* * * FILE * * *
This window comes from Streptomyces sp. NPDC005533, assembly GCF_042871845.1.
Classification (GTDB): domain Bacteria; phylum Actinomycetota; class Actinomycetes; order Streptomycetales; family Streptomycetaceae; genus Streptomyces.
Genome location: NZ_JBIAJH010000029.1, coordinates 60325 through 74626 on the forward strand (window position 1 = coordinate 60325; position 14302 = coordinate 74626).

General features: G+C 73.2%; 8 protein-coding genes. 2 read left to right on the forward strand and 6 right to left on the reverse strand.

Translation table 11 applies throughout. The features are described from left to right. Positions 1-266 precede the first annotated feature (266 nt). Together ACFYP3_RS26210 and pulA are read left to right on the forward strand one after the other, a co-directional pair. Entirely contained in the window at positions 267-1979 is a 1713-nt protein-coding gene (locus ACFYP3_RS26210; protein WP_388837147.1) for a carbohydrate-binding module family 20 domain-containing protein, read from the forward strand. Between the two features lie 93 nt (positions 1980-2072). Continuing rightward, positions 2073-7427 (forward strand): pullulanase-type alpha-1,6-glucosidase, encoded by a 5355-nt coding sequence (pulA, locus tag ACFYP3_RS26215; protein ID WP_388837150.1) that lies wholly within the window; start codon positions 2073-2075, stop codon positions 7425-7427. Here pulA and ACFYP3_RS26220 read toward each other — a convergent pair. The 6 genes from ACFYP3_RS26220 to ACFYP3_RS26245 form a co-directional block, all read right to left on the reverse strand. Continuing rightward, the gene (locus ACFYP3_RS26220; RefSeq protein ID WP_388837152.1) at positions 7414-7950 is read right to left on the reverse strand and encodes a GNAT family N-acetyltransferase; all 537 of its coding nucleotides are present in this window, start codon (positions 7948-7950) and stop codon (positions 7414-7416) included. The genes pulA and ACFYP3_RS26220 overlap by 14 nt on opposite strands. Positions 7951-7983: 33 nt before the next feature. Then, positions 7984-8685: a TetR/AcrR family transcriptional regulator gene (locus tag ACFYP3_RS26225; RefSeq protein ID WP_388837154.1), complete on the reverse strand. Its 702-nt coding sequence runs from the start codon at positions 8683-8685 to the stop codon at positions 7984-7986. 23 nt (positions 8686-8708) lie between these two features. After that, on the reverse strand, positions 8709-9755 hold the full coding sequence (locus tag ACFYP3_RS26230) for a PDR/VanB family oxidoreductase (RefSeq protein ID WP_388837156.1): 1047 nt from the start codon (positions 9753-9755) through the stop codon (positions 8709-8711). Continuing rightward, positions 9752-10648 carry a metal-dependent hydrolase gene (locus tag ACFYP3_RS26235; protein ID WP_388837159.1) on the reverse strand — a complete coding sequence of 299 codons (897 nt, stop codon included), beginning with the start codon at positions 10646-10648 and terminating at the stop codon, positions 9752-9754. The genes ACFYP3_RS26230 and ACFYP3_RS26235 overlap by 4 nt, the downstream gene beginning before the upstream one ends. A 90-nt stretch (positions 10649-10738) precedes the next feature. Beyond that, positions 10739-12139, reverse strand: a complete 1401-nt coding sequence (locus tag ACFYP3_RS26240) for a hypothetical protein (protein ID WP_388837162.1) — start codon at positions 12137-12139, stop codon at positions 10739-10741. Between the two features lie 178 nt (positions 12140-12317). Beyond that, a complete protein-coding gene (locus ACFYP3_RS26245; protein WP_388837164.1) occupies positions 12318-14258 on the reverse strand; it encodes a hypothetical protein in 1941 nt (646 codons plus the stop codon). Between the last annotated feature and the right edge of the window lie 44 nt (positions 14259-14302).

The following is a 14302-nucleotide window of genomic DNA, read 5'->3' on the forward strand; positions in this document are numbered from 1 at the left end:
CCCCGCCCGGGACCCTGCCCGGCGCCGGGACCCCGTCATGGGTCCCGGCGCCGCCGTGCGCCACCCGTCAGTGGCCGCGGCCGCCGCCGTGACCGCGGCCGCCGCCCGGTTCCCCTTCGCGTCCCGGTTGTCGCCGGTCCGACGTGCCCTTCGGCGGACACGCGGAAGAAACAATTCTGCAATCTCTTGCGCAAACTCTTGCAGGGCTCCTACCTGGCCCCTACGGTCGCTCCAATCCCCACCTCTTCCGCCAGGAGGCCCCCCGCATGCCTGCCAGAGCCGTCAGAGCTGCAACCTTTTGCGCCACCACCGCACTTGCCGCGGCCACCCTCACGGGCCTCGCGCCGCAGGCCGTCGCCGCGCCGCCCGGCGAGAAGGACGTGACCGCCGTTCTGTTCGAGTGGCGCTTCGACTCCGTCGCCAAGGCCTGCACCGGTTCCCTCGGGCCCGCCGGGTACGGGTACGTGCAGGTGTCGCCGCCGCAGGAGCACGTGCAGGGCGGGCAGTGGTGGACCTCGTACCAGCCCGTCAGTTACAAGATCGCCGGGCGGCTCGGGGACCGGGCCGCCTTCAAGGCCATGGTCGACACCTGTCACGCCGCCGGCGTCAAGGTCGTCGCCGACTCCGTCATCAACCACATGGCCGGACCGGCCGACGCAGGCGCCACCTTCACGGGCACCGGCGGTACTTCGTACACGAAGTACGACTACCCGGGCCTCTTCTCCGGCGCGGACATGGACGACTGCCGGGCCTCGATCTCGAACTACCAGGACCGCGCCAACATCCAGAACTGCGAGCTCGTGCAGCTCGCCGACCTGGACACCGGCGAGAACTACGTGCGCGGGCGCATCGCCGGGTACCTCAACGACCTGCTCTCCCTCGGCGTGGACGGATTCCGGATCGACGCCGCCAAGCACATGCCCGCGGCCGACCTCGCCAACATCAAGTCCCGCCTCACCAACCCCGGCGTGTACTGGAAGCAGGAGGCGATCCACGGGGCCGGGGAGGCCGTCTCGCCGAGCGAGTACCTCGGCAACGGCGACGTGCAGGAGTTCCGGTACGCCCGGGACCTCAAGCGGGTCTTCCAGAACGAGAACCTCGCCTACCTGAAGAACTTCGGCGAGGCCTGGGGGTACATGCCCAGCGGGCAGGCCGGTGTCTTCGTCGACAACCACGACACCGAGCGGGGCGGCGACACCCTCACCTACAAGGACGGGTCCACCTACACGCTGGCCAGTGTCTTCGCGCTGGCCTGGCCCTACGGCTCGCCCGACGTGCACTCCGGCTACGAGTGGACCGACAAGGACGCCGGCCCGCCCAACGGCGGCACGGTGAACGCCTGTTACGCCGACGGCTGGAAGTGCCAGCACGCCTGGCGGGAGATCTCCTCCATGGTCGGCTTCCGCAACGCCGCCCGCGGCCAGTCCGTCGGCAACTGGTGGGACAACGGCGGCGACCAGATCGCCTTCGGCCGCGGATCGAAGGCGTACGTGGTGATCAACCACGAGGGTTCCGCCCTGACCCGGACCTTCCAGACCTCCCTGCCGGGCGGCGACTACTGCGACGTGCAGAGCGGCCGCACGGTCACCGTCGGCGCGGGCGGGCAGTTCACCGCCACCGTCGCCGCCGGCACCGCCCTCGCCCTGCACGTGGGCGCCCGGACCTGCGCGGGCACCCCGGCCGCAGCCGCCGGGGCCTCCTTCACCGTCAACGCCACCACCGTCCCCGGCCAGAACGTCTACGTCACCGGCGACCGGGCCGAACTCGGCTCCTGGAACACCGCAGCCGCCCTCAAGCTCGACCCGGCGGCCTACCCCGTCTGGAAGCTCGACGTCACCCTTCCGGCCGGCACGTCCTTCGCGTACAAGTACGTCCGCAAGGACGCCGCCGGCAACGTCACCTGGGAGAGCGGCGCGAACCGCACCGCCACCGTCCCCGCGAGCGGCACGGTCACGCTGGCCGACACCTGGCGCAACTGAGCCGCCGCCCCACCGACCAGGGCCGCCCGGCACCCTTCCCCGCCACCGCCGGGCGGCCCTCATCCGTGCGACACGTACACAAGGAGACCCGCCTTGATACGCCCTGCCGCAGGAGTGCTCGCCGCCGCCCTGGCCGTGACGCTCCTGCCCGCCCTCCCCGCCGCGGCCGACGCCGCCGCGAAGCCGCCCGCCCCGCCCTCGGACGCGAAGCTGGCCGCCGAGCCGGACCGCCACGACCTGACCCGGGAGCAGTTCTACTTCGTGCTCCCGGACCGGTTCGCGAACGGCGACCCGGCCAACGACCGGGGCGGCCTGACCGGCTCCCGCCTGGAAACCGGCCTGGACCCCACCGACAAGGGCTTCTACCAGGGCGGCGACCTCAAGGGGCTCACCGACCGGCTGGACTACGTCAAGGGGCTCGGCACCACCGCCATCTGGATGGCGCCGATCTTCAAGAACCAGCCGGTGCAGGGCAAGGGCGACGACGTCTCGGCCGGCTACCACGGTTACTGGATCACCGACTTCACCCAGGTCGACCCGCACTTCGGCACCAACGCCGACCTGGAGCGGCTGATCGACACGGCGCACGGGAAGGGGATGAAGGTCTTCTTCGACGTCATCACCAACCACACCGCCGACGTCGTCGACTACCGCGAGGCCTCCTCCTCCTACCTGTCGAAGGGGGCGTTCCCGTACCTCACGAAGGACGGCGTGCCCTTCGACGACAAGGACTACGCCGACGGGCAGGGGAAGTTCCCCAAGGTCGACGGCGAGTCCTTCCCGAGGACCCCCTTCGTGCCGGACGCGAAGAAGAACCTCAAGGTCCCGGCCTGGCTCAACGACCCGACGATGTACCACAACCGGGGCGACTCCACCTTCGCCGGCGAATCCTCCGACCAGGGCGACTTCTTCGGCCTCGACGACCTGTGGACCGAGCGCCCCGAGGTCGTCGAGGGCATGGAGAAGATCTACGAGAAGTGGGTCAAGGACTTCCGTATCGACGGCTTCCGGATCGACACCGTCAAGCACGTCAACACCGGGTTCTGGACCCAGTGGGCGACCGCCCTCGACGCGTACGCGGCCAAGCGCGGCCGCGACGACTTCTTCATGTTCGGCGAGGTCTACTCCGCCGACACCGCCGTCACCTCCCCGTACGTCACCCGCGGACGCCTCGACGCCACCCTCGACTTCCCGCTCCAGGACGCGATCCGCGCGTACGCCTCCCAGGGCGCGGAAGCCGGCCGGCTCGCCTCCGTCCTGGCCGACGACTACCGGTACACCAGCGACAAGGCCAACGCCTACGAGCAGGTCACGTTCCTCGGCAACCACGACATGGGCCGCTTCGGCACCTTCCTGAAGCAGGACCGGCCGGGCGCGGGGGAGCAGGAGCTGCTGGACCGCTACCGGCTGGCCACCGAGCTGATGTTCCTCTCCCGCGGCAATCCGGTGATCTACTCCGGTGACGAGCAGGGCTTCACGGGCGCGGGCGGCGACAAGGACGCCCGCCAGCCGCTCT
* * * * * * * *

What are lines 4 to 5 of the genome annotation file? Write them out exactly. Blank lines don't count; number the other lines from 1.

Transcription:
General features: G+C 73.2%; 8 protein-coding genes. 2 read left to right on the forward strand and 6 right to left on the reverse strand.

Translation table 11 applies throughout. The features are described from left to right. Positions 1-266 precede the first annotated feature (266 nt). Together ACFYP3_RS26210 and pulA are read left to right on the forward strand one after the other, a co-directional pair. Entirely contained in the window at positions 267-1979 is a 1713-nt protein-coding gene (locus ACFYP3_RS26210; protein WP_388837147.1) for a carbohydrate-binding module family 20 domain-containing protein, read from the forward strand. Between the two features lie 93 nt (positions 1980-2072). Continuing rightward, positions 2073-7427 (forward strand): pullulanase-type alpha-1,6-glucosidase, encoded by a 5355-nt coding sequence (pulA, locus tag ACFYP3_RS26215; protein ID WP_388837150.1) that lies wholly within the window; start codon positions 2073-2075, stop codon positions 7425-7427. Here pulA and ACFYP3_RS26220 read toward each other — a convergent pair. The 6 genes from ACFYP3_RS26220 to ACFYP3_RS26245 form a co-directional block, all read right to left on the reverse strand. Continuing rightward, the gene (locus ACFYP3_RS26220; RefSeq protein ID WP_388837152.1) at positions 7414-7950 is read right to left on the reverse strand and encodes a GNAT family N-acetyltransferase; all 537 of its coding nucleotides are present in this window, start codon (positions 7948-7950) and stop codon (positions 7414-7416) included. The genes pulA and ACFYP3_RS26220 overlap by 14 nt on opposite strands. Positions 7951-7983: 33 nt before the next feature. Then, positions 7984-8685: a TetR/AcrR family transcriptional regulator gene (locus tag ACFYP3_RS26225; RefSeq protein ID WP_388837154.1), complete on the reverse strand. Its 702-nt coding sequence runs from the start codon at positions 8683-8685 to the stop codon at positions 7984-7986. 23 nt (positions 8686-8708) lie between these two features. After that, on the reverse strand, positions 8709-9755 hold the full coding sequence (locus tag ACFYP3_RS26230) for a PDR/VanB family oxidoreductase (RefSeq protein ID WP_388837156.1): 1047 nt from the start codon (positions 9753-9755) through the stop codon (positions 8709-8711). Continuing rightward, positions 9752-10648 carry a metal-dependent hydrolase gene (locus tag ACFYP3_RS26235; protein ID WP_388837159.1) on the reverse strand — a complete coding sequence of 299 codons (897 nt, stop codon included), beginning with the start codon at positions 10646-10648 and terminating at the stop codon, positions 9752-9754. The genes ACFYP3_RS26230 and ACFYP3_RS26235 overlap by 4 nt, the downstream gene beginning before the upstream one ends. A 90-nt stretch (positions 10649-10738) precedes the next feature. Beyond that, positions 10739-12139, reverse strand: a complete 1401-nt coding sequence (locus tag ACFYP3_RS26240) for a hypothetical protein (protein ID WP_388837162.1) — start codon at positions 12137-12139, stop codon at positions 10739-10741. Between the two features lie 178 nt (positions 12140-12317). Beyond that, a complete protein-coding gene (locus ACFYP3_RS26245; protein WP_388837164.1) occupies positions 12318-14258 on the reverse strand; it encodes a hypothetical protein in 1941 nt (646 codons plus the stop codon). Between the last annotated feature and the right edge of the window lie 44 nt (positions 14259-14302).